Photo by Trax Photos


The next thing I enter the tunnel, and the noise is deafening, too much too much I think. No, embrace it, I switch my mind in a split-second, utilising all the mental training I have done for this moment, I tell myself to use it, use the noise. My mind is wearing down, this is the point I can change everything. Do I say Yes or No to my brain? I say YES. I throw my body out of the saddle, the pain is unreal, I start shouting with the crowds “GO ON” I tell myself “GO ON”, the spectators shout back at me, or are they shouting with me? “GO ON” Something surreal and beautiful happens, my brain is blank? I have nothing in my head, it is some kind of meditative state, the pain tips over an edge and becomes joy, I feel alive and my bike is now reacting to every pedal stroke. But it is short-lived and my body reminds my brain that everything is not ok, and not too soon as the finish line is arriving. Is this really coming to an end? I can’t believe it. I crossed the line, falling into the two catchers, then gathering myself, body slumped over the bike. Behind me, I hear the loudspeaker say, “Rebecca takes the lead at 4min 13sec”, with only four more riders to go, I am gob-smacked. I am at least 5th. Then in rapid succession, the remaining four cross the line. It was announced, I made the podium, 3rd at the National Hill Climb Championships 2021 on Winnats. The best race of my cycling career yet! Best race I have ever experienced, and a fortuitous outcome. I defied the odds, and the predictions to take a podium spot. Now if I were a betting person…..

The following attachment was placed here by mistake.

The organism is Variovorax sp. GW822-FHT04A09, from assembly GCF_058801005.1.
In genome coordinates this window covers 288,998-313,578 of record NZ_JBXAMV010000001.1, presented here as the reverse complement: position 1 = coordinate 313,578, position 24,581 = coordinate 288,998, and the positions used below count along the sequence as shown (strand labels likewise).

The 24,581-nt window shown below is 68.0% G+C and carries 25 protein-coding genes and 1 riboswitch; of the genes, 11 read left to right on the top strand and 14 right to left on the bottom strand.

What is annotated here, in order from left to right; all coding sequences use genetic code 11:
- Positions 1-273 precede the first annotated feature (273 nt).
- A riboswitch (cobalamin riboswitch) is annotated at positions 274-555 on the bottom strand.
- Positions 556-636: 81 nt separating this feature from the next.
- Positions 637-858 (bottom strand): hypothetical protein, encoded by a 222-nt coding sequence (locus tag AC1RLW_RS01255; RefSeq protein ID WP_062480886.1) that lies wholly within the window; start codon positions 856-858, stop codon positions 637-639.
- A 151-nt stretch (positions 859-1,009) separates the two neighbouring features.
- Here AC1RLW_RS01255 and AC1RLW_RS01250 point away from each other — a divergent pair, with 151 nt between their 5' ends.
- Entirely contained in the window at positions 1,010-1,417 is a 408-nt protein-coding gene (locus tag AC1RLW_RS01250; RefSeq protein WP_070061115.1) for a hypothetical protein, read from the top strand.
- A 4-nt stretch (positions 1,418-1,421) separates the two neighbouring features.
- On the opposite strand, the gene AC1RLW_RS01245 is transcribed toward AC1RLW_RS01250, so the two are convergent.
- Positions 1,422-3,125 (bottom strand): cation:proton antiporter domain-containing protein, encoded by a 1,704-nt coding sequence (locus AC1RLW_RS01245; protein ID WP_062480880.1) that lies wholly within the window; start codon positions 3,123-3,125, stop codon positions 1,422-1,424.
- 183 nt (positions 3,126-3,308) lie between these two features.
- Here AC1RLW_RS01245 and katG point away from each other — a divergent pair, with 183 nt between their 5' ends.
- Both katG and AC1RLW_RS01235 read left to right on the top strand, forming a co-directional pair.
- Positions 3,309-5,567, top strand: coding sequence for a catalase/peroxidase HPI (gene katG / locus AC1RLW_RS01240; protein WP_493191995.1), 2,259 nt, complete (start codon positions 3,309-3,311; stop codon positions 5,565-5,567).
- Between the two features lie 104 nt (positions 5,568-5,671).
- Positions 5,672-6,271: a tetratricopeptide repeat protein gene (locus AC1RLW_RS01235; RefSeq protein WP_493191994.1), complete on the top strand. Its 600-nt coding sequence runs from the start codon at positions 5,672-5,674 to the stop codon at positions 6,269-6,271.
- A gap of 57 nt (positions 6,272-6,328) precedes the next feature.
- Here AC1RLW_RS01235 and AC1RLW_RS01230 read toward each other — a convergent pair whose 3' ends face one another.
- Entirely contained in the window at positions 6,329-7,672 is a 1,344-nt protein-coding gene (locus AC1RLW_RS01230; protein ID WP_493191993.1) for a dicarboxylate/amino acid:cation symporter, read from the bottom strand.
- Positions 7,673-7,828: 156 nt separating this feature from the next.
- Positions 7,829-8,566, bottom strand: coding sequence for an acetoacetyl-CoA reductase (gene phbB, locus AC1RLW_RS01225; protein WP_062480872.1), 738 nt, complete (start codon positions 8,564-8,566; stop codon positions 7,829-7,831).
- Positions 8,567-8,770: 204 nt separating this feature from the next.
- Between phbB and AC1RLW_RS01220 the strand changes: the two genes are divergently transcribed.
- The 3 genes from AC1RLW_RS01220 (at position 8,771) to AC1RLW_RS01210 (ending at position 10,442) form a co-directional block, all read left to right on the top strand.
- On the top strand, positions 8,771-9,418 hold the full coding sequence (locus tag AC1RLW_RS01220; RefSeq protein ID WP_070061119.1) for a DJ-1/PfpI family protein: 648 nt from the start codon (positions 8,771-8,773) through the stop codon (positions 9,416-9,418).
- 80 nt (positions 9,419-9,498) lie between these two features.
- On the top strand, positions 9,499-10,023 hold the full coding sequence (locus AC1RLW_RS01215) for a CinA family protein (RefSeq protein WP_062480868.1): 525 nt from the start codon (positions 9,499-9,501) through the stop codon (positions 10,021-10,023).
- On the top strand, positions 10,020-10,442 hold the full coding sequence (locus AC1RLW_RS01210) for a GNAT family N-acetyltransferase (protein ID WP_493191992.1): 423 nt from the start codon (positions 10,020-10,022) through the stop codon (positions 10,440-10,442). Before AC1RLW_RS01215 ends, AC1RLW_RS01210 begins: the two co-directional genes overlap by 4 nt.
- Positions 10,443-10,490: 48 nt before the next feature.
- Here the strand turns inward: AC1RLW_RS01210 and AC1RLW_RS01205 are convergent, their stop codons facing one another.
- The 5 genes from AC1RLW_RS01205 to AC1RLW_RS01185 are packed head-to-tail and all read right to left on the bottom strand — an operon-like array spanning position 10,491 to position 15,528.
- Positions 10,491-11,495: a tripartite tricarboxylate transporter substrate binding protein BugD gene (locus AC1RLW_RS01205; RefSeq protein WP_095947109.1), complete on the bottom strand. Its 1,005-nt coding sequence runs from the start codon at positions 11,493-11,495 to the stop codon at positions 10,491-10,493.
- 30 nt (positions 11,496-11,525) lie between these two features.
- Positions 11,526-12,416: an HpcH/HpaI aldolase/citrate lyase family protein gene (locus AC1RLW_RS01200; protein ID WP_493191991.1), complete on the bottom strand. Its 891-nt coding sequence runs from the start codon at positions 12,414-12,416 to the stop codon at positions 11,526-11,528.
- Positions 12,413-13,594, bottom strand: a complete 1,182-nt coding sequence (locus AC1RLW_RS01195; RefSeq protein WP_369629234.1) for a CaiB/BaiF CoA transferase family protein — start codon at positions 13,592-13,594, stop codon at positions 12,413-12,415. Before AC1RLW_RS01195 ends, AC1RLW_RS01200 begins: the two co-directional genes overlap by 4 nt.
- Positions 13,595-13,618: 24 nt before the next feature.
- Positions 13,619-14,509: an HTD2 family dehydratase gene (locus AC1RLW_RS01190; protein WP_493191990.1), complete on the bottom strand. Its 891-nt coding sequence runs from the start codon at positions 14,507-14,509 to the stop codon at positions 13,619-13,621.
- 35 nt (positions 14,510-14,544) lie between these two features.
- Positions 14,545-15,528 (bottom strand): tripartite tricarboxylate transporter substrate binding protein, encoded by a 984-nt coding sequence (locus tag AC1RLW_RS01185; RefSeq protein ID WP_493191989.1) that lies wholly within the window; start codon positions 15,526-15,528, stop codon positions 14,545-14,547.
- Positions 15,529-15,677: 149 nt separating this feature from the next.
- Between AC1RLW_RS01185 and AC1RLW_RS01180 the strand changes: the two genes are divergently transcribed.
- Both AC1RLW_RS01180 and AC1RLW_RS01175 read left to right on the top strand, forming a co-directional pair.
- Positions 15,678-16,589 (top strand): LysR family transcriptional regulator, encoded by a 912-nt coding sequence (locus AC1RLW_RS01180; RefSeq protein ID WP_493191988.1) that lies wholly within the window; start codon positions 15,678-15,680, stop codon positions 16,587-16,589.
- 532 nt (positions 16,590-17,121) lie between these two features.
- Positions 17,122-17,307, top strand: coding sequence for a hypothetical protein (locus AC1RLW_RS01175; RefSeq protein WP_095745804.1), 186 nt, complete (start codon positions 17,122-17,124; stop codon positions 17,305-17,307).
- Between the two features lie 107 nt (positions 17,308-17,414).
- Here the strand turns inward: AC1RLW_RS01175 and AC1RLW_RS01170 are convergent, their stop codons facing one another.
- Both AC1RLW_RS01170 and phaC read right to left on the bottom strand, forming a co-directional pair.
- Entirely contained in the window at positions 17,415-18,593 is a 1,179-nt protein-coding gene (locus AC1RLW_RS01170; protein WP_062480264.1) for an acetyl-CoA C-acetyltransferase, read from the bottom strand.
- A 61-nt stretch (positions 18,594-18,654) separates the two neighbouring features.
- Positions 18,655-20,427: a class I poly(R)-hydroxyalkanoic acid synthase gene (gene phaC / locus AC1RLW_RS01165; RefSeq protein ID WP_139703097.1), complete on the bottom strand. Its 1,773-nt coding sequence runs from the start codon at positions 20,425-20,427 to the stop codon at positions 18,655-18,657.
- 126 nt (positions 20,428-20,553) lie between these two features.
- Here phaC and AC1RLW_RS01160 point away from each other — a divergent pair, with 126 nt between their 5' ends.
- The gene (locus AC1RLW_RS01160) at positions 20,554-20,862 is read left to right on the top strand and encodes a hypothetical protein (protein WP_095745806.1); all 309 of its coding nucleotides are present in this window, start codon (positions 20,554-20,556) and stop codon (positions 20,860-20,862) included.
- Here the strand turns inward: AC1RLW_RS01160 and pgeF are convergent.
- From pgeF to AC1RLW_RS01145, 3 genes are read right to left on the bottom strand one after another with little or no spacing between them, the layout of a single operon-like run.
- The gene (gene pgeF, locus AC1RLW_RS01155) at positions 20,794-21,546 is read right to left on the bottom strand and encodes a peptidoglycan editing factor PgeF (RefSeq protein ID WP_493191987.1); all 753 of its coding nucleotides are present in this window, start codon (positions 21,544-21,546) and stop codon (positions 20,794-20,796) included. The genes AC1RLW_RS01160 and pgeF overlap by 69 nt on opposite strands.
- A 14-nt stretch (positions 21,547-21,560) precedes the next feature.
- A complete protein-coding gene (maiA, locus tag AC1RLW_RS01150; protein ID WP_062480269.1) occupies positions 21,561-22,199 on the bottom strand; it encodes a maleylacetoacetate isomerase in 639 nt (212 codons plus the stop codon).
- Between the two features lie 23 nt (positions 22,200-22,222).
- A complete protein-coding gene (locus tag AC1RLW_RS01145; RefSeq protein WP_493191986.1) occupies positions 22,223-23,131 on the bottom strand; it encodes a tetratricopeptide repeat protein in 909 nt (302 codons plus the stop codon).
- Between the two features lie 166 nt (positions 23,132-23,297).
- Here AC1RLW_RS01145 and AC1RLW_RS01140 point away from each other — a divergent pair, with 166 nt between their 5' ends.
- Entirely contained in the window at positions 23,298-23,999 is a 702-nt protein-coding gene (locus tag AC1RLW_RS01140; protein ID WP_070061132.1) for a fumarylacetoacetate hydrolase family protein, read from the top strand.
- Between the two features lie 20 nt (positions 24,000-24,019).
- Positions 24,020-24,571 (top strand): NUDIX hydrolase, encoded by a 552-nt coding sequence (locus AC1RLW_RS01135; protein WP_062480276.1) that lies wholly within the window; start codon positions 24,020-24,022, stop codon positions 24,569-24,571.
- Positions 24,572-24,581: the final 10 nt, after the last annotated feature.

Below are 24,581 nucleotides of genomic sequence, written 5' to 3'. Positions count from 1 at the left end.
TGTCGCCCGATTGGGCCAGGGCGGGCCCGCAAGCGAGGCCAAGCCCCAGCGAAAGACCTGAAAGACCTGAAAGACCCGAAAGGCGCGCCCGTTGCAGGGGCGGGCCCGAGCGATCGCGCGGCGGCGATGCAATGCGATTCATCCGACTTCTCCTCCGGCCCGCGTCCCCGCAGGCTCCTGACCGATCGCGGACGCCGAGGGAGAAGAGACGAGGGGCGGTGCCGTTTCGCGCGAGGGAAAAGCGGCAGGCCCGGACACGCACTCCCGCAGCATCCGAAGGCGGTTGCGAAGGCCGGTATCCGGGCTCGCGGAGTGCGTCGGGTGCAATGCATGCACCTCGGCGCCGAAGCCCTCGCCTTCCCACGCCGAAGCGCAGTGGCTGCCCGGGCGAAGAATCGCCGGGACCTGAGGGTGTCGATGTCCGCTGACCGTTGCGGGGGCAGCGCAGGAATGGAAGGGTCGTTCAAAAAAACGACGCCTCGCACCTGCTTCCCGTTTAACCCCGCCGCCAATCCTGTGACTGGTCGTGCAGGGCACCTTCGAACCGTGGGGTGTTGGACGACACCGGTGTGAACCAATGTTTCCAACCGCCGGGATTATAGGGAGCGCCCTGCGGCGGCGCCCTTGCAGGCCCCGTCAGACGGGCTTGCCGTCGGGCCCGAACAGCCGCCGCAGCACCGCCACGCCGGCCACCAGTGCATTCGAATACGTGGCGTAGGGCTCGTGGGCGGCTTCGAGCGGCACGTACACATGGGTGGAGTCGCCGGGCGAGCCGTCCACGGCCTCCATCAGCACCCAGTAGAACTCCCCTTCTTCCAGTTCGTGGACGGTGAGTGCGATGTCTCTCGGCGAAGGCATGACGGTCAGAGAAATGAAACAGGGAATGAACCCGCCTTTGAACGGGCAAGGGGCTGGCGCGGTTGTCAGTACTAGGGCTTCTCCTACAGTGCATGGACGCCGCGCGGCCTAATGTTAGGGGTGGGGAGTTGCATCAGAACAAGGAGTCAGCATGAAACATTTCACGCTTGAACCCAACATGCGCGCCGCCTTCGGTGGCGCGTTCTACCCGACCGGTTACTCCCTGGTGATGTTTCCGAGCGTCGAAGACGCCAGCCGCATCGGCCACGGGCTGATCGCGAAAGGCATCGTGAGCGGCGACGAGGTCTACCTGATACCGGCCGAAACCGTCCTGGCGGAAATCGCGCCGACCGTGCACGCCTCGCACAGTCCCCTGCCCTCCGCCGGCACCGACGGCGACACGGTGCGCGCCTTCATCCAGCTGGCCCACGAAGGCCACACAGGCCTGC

Photo by James Lucas @rabausten